Dean of Arts and Sciences Shares Advice for First-Generation Students
Being a first-generation student is difficult, especially when your family does not support your decision to go to college or you don’t have someone to give you advice from a college point of view. Even if you feel as if no one truly understands what you’re going through, being a first-generation student has a lot of different hurdles to overcome.
Like many Kent State University students, Mandy Munro-Stasiuk, Ph.D., dean of the College of Arts and Sciences, was a first-generation college student and has some advice for those who are struggling to feel a sense of belonging. She recently sat down for an interview with Destiny Torres, our student writing intern who is also a first-generation student (in the College of Communication and Information).
“Being a first-generation student, I had absolutely no idea what to expect going to university. It was a completely foreign concept to me,” Munro-Stasiuk, who is originally from Perth, Scotland, said. “It was not something that anybody in our family thought was anything that any of us would do. It was just outside the realm of our sort of social class, if you want to put it that way.”
Like some, Munro-Stasiuk grew up in a low-income household that was not always supportive of her going to college. Her dad thought going to college was ‘posh’.
“My dad was not happy at all,” Munro-Stasiuk said. “To him it was fancy and ‘why would I want to do that fancy thing?’. My mum at the time was very quiet about it, but when my dad passed away, she was like ‘if you want to go, go’. She wasn’t familiar with what college was, but she knew that what I was doing was important.”
Munro-Stasiuk said she had no idea what to expect going into college at The University of Glasgow in Scotland.
“When I first got there, I didn’t know what things were,” Munro-Stasiuk said. “I knew what things were called, but it was a vocabulary I wasn't familiar with. I know it may be hard to believe, but I’m desperately shy. But I really forced myself to ask questions.”
She looked towards her peers to help her with the new environment, as a lot of them had more experience and knowledge than she did.
“My biggest challenge was probably just getting there to start off with and going through that door,” Munro-Stasiuk said. “But once I was through that door, it was a bit easier. It’s interesting because I’m a constant optimist in pretty much everything I do. When I went to college, it was like this giant opportunity, where a door opened to me, and it was just like a life changing event almost from the day that I arrived on campus.”
To read more about Munro-Stasiuk's educational journey, visit: https://www.kent.edu/cas/transformative-power-education
Ask questions, seek help, and be confident
She said the biggest piece of advice she could give first generation students is to ask questions.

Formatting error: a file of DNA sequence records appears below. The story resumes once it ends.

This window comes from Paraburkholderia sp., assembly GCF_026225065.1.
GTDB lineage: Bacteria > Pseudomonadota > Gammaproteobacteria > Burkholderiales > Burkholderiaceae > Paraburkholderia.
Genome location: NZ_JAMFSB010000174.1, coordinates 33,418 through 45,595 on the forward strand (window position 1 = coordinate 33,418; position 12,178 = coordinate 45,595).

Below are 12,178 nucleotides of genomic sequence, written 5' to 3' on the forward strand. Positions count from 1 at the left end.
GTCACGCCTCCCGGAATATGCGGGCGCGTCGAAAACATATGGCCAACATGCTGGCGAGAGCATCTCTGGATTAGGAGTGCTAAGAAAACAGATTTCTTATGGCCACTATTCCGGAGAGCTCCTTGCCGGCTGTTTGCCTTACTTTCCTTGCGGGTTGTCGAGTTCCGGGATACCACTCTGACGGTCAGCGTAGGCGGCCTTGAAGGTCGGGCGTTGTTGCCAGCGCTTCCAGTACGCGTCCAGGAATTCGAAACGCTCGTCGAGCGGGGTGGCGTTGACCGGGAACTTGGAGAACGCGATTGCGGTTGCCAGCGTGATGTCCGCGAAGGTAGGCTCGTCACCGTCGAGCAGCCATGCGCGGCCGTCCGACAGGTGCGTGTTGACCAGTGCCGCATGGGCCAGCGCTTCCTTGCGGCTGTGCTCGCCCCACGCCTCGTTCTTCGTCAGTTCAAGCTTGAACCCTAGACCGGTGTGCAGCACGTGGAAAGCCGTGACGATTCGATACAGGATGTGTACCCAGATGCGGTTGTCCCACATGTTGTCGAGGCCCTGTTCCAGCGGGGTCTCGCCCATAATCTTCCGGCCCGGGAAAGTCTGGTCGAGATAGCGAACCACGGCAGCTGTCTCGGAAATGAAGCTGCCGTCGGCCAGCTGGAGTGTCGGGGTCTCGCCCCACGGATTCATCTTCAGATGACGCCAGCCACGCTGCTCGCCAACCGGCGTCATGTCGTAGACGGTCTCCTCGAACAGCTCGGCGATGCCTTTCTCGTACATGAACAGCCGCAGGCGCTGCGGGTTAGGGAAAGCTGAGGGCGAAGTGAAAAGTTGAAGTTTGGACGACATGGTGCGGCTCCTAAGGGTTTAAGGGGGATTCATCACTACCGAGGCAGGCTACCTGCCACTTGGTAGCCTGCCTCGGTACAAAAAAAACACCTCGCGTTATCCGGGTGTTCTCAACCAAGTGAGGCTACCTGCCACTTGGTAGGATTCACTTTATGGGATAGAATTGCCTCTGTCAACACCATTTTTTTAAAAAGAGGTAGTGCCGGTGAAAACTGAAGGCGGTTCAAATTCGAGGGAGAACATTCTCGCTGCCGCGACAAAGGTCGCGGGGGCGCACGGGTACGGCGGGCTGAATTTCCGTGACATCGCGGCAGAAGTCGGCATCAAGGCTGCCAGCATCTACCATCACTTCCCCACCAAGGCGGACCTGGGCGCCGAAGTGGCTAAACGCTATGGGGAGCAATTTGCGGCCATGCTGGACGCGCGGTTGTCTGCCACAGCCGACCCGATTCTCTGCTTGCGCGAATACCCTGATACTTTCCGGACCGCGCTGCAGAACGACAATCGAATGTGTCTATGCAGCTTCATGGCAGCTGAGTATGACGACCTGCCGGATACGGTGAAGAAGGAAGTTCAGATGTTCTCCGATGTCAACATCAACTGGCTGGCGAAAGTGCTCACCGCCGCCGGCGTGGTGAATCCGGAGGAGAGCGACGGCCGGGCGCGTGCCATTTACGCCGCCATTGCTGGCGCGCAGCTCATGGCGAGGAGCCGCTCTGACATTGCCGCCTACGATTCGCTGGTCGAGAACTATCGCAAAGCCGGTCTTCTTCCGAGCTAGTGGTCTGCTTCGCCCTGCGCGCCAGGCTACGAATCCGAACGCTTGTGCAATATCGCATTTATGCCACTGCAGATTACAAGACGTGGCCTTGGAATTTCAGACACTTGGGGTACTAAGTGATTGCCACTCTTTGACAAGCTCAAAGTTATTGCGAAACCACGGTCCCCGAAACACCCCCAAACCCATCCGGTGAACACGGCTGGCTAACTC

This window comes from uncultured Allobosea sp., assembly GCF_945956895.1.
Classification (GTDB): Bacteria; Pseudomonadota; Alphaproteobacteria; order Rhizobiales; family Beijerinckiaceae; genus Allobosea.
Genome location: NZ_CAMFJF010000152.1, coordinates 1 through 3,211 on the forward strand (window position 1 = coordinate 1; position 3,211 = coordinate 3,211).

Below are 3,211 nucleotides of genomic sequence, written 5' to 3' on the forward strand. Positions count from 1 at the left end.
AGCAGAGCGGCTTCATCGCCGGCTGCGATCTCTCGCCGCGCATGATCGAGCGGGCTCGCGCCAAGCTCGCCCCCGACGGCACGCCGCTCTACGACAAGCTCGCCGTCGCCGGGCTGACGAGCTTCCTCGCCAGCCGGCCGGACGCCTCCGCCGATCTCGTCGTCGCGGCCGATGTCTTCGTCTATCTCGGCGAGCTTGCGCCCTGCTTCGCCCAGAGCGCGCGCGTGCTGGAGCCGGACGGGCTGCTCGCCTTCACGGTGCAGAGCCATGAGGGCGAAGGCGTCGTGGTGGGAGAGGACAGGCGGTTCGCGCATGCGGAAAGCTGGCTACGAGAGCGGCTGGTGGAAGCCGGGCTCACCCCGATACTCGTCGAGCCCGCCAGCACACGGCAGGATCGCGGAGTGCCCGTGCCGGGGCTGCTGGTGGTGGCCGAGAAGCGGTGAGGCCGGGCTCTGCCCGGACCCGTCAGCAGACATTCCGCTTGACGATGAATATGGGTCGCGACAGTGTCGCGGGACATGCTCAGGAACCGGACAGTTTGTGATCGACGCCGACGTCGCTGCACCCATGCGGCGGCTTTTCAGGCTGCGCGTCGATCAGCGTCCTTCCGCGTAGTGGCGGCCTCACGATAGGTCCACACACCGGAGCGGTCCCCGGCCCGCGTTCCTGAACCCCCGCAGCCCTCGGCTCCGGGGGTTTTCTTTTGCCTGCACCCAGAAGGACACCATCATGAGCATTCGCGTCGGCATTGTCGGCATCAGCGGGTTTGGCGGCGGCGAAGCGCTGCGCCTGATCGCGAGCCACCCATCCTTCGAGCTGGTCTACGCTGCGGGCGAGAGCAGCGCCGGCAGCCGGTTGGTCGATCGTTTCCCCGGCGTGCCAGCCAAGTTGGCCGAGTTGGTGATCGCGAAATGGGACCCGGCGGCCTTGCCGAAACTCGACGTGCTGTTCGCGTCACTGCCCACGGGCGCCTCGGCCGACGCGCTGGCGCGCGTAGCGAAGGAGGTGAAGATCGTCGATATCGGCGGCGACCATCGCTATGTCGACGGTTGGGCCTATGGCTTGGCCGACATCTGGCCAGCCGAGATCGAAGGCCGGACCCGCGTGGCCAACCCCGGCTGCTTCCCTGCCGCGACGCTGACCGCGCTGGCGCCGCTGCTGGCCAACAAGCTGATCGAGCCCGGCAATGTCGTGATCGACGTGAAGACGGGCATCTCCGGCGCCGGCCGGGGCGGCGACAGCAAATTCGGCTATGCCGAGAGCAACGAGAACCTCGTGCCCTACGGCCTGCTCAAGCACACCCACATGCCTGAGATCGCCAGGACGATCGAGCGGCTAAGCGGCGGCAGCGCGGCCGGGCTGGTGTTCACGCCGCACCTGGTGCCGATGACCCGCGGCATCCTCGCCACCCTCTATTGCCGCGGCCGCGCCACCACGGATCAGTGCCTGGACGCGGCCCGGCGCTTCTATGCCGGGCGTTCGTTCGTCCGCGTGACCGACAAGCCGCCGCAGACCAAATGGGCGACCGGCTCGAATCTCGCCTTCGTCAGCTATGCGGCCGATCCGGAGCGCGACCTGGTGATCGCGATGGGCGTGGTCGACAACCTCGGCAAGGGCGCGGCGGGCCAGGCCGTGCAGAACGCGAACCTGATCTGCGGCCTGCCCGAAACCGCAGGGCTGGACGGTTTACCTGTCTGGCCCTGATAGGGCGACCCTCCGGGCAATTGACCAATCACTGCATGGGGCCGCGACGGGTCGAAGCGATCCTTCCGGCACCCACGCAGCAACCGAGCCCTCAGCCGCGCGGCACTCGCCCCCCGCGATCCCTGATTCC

“No matter how shy you are, or introverted you are, really try and go out of your way to ask questions if you’re struggling with something.” Munro-Stasiuk said. “It could be a peer; it could be any of the advisors, a faculty member, or any of the individuals that oversee the various programs that we have, like the first-gen program, McNair Scholars. Nobody's going to think you're stupid by asking those questions. And so, I think we just have to get into that mindset and kind of get over that hurdle and just ask.”
Munro-Stasiuk understands that it’s a big step for any first-generation college student and said that there are many resources for students to go to if they need help.
“We’ve got our psychological services, counseling, and services in the DeWeese Health Center,” Munro-Stasiuk said. “I would use the services that are here for you to use.”
Munro-Stasiuk also recommends freshmen to go to their Flashes 101 instructors or a peer success mentor for subjects such as managing time or anxieties about classes.
“It’s cool, to be really honest, that Kent embraces them (first-generation students) as much as we do,” Munro-Stasiuk said. “We really live the core values and feel them. I think that’s really special because you don’t get that in other places. Some other universities say certain things, but they don’t necessarily live by those values. And we really, truly do.”
The last bit of advice that Munro-Stasiuk has for first-generation college students is to be confident.
“Be as confident as you can,” Munro-Stasiuk said. “Seek out the resources that you can, take advantage of every opportunity that’s laid out in front of you and take time for yourself. It’s not all about work all the time. Take the time to yourself and do the other things that are important to you. It’ll help your brain rest and that will help with your mental health as well.”
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